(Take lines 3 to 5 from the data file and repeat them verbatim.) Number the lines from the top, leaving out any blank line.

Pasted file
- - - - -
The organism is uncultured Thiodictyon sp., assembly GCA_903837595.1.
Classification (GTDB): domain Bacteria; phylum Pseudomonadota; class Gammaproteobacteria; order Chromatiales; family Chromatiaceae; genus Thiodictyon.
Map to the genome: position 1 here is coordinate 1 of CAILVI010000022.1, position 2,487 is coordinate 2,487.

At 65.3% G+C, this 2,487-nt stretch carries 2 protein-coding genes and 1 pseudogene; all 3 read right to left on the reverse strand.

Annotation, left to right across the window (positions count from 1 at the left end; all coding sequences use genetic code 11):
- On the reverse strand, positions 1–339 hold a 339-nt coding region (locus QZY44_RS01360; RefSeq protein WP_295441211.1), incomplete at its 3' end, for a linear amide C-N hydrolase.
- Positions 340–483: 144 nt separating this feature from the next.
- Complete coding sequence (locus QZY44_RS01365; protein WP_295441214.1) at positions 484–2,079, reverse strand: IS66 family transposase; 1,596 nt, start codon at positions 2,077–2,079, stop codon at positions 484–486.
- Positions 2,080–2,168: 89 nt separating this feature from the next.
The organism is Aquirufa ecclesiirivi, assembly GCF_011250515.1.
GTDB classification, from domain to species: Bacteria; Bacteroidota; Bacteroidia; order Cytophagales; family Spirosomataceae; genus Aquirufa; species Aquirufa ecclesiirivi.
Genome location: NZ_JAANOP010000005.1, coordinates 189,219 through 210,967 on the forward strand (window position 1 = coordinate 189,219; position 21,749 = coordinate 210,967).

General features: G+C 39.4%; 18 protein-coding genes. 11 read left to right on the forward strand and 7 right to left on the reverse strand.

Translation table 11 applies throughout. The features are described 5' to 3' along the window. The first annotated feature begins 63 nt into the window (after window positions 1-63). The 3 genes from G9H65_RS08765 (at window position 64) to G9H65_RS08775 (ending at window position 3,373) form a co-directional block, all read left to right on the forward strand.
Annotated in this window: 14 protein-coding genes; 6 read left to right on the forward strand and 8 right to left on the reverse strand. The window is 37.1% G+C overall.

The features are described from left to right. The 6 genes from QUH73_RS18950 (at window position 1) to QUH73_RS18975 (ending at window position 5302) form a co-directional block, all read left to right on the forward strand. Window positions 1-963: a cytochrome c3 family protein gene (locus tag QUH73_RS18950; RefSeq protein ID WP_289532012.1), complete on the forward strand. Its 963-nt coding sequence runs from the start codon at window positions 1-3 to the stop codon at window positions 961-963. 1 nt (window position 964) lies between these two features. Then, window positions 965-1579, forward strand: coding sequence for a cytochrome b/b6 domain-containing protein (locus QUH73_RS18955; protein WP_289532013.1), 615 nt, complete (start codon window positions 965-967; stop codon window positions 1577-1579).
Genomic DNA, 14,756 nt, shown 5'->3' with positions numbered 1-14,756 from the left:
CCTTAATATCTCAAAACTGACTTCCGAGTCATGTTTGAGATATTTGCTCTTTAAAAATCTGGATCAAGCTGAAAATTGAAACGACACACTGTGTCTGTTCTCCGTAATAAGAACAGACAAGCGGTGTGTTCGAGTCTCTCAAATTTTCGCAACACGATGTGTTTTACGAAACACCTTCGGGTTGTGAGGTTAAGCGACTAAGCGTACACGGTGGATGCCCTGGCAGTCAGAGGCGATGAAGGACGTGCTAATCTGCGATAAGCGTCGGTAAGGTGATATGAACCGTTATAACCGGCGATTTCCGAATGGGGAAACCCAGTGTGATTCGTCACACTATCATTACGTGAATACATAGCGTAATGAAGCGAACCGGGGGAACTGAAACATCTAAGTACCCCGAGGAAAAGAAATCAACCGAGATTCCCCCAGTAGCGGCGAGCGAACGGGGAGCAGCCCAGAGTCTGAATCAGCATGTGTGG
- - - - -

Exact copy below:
Map to the genome: position 1 here is coordinate 1 of CAILVI010000022.1, position 2,487 is coordinate 2,487.

At 65.3% G+C, this 2,487-nt stretch carries 2 protein-coding genes and 1 pseudogene; all 3 read right to left on the reverse strand.

Annotation, left to right across the window (positions count from 1 at the left end; all coding sequences use genetic code 11):